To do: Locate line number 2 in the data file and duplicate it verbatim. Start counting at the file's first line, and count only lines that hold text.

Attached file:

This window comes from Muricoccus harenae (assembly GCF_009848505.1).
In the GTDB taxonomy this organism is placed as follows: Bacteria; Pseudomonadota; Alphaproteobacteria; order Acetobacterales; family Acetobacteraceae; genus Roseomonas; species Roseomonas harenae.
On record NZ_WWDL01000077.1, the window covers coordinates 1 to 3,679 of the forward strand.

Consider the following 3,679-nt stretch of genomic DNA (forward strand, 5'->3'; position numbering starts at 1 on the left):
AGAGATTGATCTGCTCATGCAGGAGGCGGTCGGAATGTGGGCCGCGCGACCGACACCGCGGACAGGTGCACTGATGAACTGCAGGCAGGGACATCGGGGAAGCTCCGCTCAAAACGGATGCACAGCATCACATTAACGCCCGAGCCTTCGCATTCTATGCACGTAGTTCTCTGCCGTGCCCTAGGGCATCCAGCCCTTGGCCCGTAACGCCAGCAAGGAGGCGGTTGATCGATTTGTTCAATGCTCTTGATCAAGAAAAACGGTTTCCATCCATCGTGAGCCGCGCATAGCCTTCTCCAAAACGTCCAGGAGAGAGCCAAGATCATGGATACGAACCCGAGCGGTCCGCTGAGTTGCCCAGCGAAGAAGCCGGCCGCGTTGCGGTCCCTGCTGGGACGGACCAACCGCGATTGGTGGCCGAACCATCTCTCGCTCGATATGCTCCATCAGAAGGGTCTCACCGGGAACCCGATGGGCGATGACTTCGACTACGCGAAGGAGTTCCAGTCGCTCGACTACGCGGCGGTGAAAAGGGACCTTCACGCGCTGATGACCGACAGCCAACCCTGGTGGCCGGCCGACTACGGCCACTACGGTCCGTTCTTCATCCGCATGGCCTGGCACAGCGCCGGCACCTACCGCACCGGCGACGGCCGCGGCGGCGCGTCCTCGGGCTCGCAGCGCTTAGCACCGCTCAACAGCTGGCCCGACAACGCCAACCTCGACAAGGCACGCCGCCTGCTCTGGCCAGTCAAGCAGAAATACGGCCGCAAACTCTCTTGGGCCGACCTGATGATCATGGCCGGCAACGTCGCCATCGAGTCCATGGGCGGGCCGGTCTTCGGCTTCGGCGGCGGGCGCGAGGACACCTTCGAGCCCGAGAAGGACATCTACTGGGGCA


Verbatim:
In the GTDB taxonomy this organism is placed as follows: Bacteria; Pseudomonadota; Alphaproteobacteria; order Acetobacterales; family Acetobacteraceae; genus Roseomonas; species Roseomonas harenae.